She got off the bus from Muncie with only the yellow dress
she was wearing, ballet flats and a fifty dollar bill pinned
to her bra. There were stars in her hair and ribbons in her eyes.
Heat from the street grate blew her hem up, corn cob with the husk
stripped clean. Cute meet on 45th, “You need a martini,” her him
said and she sipped gin around olives in the Signature Room
while he blew in her seashell, nipped down her strap, gave her
the slip. “There’s more than one way to skin an ape” she thought later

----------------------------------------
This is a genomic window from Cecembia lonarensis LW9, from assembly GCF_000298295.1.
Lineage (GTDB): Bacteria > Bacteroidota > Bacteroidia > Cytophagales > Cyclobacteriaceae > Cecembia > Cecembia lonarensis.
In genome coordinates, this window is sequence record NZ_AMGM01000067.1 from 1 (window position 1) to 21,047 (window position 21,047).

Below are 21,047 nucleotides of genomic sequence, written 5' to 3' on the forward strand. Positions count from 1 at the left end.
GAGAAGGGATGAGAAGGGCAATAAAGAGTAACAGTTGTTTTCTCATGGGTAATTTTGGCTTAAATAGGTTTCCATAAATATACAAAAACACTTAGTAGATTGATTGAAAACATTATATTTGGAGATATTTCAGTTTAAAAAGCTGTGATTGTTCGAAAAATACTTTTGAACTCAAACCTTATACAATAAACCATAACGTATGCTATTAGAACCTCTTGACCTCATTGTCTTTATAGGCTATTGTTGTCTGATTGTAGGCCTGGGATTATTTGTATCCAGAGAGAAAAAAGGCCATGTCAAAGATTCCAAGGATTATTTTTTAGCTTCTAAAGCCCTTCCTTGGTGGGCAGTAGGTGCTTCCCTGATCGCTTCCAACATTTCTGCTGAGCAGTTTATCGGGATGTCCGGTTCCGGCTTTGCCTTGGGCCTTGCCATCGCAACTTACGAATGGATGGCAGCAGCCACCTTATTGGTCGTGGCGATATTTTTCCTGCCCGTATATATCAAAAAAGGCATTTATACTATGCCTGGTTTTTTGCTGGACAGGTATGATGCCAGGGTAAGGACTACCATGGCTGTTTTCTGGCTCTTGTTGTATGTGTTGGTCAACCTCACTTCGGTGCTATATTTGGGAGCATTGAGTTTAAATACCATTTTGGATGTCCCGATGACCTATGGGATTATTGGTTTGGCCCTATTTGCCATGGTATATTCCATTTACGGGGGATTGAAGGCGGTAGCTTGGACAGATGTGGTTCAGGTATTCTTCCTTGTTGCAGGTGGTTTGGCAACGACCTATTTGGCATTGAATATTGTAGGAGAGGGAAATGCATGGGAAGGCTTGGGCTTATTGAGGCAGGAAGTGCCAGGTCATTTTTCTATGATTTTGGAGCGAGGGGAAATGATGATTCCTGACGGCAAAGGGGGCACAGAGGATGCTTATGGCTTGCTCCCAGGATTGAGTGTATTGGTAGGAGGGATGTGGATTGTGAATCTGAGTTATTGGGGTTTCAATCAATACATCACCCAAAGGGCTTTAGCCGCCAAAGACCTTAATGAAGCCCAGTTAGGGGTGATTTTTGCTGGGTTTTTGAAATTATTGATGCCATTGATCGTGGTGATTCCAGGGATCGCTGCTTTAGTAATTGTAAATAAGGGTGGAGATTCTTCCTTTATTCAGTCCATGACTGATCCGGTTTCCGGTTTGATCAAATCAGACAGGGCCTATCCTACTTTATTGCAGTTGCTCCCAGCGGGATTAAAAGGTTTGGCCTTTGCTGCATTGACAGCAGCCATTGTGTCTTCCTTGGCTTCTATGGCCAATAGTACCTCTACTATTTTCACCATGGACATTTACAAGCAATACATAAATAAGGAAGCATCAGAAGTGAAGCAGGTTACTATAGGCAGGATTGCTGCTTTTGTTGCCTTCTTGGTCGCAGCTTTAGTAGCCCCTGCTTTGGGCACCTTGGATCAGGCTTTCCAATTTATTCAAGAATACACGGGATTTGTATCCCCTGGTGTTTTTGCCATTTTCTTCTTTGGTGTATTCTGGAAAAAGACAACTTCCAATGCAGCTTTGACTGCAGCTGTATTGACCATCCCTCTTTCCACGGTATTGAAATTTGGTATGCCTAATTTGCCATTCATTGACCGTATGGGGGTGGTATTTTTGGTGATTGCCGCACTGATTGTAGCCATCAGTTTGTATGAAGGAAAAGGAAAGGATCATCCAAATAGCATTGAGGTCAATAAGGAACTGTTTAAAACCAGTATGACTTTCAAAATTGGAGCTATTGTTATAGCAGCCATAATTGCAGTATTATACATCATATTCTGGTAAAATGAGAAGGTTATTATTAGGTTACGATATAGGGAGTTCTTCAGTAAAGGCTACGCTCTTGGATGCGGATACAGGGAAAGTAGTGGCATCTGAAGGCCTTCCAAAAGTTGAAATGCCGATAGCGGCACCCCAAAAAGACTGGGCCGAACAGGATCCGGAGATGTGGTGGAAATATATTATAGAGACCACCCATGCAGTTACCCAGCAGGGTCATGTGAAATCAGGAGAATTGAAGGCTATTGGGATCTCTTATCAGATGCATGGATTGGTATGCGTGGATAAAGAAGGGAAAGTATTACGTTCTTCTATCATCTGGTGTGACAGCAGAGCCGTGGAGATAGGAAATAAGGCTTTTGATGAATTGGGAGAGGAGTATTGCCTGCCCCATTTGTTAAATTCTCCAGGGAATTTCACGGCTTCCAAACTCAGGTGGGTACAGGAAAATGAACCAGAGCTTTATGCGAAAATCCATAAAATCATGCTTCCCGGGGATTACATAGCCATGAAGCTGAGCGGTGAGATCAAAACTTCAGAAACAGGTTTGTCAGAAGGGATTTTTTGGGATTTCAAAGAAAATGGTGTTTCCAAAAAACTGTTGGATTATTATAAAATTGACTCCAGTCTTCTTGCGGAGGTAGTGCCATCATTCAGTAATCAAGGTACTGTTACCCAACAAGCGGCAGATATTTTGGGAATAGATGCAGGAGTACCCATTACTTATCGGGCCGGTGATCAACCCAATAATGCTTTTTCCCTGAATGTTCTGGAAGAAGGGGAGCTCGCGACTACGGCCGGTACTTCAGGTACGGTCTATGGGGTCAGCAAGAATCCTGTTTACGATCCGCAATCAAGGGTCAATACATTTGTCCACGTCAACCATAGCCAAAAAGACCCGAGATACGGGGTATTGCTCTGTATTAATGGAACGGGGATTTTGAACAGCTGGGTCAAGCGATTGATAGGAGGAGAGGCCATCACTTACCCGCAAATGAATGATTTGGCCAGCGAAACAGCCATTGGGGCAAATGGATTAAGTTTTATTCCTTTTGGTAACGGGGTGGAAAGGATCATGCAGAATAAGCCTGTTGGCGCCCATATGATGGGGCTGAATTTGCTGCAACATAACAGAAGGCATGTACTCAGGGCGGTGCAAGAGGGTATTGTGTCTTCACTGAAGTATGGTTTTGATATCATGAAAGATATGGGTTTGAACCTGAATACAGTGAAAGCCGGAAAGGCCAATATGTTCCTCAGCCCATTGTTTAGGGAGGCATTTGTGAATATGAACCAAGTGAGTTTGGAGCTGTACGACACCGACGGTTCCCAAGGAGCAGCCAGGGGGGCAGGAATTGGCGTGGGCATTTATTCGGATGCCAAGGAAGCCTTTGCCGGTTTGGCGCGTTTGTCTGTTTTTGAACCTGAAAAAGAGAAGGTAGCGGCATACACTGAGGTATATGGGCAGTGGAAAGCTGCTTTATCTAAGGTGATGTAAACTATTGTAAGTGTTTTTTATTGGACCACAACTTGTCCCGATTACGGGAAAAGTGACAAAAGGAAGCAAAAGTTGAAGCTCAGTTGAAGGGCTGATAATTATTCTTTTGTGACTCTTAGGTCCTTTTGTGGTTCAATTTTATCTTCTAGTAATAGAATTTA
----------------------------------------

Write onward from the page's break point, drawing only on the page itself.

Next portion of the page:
on her park bench, all Midwest grit. Stars yoked the sunrise, wrecked
the night. At the diner, ordered eggs benedict on a whim with the last
of her cash then stared aghast at what she got. “Eggs on eggs”
sighed the waitress, brought her check.
Review by Spencer Smith
Nice use of assonance and alliteration throughout (“heat from the street grate,” “nipped down her strap, gave her/ the slip,” “with the last / of her cash, then stared aghast”). While the subject itself is mainstream American lore (small town girl goes to Hollywood with dreams of being a star), I enjoyed the chaotic treatment, and finishing on the metaphor of things not turning out as expected as represented by Hollandaise sauce really just being more eggs—“eggs on eggs” from a bored waitress.